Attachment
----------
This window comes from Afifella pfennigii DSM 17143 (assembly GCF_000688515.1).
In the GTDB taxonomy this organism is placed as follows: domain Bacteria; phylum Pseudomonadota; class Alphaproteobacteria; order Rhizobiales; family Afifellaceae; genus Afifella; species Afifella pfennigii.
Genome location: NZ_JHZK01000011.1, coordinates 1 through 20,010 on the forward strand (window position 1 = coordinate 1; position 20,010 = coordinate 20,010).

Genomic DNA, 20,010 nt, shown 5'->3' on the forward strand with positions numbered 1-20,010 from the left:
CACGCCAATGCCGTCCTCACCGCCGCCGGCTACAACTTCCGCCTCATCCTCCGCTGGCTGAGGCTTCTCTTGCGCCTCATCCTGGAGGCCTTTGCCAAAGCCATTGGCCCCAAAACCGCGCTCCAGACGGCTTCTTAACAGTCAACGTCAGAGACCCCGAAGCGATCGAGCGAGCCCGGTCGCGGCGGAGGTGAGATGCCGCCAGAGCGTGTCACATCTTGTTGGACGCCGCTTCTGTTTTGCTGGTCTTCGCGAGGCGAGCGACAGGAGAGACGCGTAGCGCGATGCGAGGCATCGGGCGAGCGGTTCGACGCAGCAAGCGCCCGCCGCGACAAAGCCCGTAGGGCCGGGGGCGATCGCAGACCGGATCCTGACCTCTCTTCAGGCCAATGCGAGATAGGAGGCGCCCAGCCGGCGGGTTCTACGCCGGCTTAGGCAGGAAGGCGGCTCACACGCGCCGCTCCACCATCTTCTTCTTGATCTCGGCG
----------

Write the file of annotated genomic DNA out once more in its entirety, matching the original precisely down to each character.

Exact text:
This window comes from Afifella pfennigii DSM 17143 (assembly GCF_000688515.1).
In the GTDB taxonomy this organism is placed as follows: domain Bacteria; phylum Pseudomonadota; class Alphaproteobacteria; order Rhizobiales; family Afifellaceae; genus Afifella; species Afifella pfennigii.
Genome location: NZ_JHZK01000011.1, coordinates 1 through 20,010 on the forward strand (window position 1 = coordinate 1; position 20,010 = coordinate 20,010).

Genomic DNA, 20,010 nt, shown 5'->3' on the forward strand with positions numbered 1-20,010 from the left:
CACGCCAATGCCGTCCTCACCGCCGCCGGCTACAACTTCCGCCTCATCCTCCGCTGGCTGAGGCTTCTCTTGCGCCTCATCCTGGAGGCCTTTGCCAAAGCCATTGGCCCCAAAACCGCGCTCCAGACGGCTTCTTAACAGTCAACGTCAGAGACCCCGAAGCGATCGAGCGAGCCCGGTCGCGGCGGAGGTGAGATGCCGCCAGAGCGTGTCACATCTTGTTGGACGCCGCTTCTGTTTTGCTGGTCTTCGCGAGGCGAGCGACAGGAGAGACGCGTAGCGCGATGCGAGGCATCGGGCGAGCGGTTCGACGCAGCAAGCGCCCGCCGCGACAAAGCCCGTAGGGCCGGGGGCGATCGCAGACCGGATCCTGACCTCTCTTCAGGCCAATGCGAGATAGGAGGCGCCCAGCCGGCGGGTTCTACGCCGGCTTAGGCAGGAAGGCGGCTCACACGCGCCGCTCCACCATCTTCTTCTTGATCTCGGCG